As the world’s changing climate makes it more difficult to feed a growing population, smallholder farmers need sustainable solutions to improve food security and livelihoods while adapting to the impacts of climate change. Stress tolerant crop varieties offer much-needed answers, as one of the “10 best bet innovations for adaptation in agriculture” according to a new working paper from the CGIAR Research Program on Climate Change, Agriculture and Food Security (CCAFS).
Posts Tagged ‘climate change’
Is drought-resilient maize an answer to pressure on African farmers through climate change? The Center for Development Research (ZEF) organised a panel of experts to address this topic in Bonn, Germany.
Maize is an important staple food crop in most of sub-Saharan Africa, and it is grown on around 33 million of the total 194 million hectares under cultivation in the region. However, El Niño and global warming have had a dramatic effect on farming in many areas. The 2015-2016 El Niño event was one of the strongest on record. Among the countries affected in Africa was Ethiopia, which saw its worst drought in decades. The country, which is the continent’s fifth-largest maize producer, suffered huge crop losses, and an estimated 1.35 million farmers were left without new seed.
By Busani Bafana
Apolonia Marutsvaka looks triumphant as she shows off one of her three bags of gleaming white maize. She harvested the grain in the midst of a drought and sapping heat that charred many other types of crop.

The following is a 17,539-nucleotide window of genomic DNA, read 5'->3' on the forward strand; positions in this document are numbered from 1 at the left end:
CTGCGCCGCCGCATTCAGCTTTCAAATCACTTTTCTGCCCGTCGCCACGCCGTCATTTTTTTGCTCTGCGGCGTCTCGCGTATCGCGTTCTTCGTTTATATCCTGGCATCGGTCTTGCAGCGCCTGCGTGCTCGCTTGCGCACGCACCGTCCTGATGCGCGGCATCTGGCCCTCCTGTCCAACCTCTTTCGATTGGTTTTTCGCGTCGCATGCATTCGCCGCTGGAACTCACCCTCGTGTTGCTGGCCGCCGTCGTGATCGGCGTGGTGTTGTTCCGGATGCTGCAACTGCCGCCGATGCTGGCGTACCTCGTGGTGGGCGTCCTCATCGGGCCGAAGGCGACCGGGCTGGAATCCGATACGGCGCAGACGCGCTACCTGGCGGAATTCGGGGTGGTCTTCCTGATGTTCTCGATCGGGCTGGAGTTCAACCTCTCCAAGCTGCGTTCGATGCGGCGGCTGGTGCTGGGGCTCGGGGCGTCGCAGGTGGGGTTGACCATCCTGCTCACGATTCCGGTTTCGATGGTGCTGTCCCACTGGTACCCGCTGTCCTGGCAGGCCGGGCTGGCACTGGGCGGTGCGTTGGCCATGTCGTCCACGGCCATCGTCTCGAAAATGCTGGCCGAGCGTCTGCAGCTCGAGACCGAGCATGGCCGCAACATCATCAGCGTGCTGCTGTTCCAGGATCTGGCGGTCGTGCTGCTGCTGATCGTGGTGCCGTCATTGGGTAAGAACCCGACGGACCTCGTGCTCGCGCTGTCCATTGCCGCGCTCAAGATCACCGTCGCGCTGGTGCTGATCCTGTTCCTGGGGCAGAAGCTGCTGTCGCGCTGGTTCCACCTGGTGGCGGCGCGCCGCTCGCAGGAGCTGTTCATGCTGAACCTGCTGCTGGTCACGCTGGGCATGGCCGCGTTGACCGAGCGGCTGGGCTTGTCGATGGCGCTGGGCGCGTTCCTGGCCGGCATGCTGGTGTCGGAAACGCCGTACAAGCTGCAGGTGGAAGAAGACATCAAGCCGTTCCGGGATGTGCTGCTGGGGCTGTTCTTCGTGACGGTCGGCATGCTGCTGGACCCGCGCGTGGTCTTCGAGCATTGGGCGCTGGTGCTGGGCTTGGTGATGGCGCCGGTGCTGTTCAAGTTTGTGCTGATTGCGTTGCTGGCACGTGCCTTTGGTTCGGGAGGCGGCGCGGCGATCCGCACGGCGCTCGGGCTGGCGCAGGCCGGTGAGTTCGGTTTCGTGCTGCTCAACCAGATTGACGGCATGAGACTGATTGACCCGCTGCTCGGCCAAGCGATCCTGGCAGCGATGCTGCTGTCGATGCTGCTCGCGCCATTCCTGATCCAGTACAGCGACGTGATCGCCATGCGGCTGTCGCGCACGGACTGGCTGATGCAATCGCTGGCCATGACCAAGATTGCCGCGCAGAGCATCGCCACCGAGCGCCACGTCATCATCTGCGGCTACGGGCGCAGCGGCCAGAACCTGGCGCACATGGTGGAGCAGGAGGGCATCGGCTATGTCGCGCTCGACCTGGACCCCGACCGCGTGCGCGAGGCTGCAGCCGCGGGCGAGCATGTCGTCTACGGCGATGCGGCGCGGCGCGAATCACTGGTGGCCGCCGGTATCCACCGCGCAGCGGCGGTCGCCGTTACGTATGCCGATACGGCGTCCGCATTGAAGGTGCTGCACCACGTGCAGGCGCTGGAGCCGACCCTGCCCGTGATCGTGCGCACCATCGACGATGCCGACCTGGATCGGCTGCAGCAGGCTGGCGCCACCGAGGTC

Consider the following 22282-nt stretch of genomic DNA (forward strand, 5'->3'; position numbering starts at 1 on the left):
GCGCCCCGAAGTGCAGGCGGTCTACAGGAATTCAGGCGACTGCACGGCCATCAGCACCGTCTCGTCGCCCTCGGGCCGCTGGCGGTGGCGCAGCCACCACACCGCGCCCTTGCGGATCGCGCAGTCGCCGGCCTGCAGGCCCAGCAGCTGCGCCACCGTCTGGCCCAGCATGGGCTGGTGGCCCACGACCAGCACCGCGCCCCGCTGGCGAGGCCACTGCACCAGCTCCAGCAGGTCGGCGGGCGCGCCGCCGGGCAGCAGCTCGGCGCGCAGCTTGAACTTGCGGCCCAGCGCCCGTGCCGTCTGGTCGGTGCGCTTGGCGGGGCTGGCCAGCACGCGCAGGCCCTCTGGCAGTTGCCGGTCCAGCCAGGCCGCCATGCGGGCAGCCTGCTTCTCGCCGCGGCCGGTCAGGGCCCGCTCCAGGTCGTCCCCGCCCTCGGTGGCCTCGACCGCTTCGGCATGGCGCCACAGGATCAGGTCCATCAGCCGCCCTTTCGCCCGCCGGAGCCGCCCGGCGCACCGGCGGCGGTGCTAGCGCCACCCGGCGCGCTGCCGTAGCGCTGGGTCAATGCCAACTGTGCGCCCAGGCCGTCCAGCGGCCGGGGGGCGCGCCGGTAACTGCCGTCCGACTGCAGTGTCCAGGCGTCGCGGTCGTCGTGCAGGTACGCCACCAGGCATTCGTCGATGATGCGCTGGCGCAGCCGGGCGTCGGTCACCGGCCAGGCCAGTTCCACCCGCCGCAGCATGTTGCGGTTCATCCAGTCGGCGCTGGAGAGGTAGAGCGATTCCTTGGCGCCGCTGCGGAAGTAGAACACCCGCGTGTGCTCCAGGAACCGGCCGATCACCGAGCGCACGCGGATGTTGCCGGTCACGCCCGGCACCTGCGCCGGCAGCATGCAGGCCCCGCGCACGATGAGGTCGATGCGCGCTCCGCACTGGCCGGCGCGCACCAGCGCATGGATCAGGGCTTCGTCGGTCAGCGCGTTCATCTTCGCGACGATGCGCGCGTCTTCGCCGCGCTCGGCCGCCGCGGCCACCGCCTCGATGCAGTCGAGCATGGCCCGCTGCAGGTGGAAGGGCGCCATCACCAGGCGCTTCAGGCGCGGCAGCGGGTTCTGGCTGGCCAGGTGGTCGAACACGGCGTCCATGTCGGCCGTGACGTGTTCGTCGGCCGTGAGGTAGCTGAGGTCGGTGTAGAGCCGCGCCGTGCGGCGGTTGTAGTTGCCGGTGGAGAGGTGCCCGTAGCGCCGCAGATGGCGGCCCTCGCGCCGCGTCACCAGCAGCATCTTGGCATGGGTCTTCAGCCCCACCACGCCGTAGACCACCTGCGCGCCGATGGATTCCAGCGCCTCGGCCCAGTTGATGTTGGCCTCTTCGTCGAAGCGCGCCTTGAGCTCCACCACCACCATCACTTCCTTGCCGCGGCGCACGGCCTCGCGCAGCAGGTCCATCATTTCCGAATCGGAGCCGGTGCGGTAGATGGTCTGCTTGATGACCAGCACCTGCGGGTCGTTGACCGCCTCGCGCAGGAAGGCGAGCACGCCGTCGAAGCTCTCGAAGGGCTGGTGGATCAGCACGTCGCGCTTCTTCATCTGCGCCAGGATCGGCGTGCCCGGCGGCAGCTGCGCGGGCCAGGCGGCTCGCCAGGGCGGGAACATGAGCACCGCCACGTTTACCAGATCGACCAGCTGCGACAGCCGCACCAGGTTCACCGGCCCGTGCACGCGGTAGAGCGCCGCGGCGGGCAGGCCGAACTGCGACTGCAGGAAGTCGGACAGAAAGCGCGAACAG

The secret of her successful harvest is simple: A type of maize seed that has been bred to tolerate high temperatures.
“It has never been this hot, but (this) variety of maize performs well in the heat,” said the 62-year-old Marutsvaka. “I am preparing my maize field to plant it again.”
Marutsvaka is hopeful the new variety will continue to ensure her a harvest even as temperatures soar above 30 degrees Celsius here in Masvingo Province and across Zimbabwe.
By Matthew O’Leary
Listen to a podcast of CIMMYT maize breeder Biswanath Das discussing the importance of adapting maize breeding and seed systems to climate change here.
Breeding and seed systems must be adapted to survive projected climate change if major loss of maize yields is to be avoided, a new report shows.
Tools that forecast the response of crops to different weather and climate conditions, coupled with crop yield modeling have enabled agricultural scientists to predict and formulate plans for potential future climate change.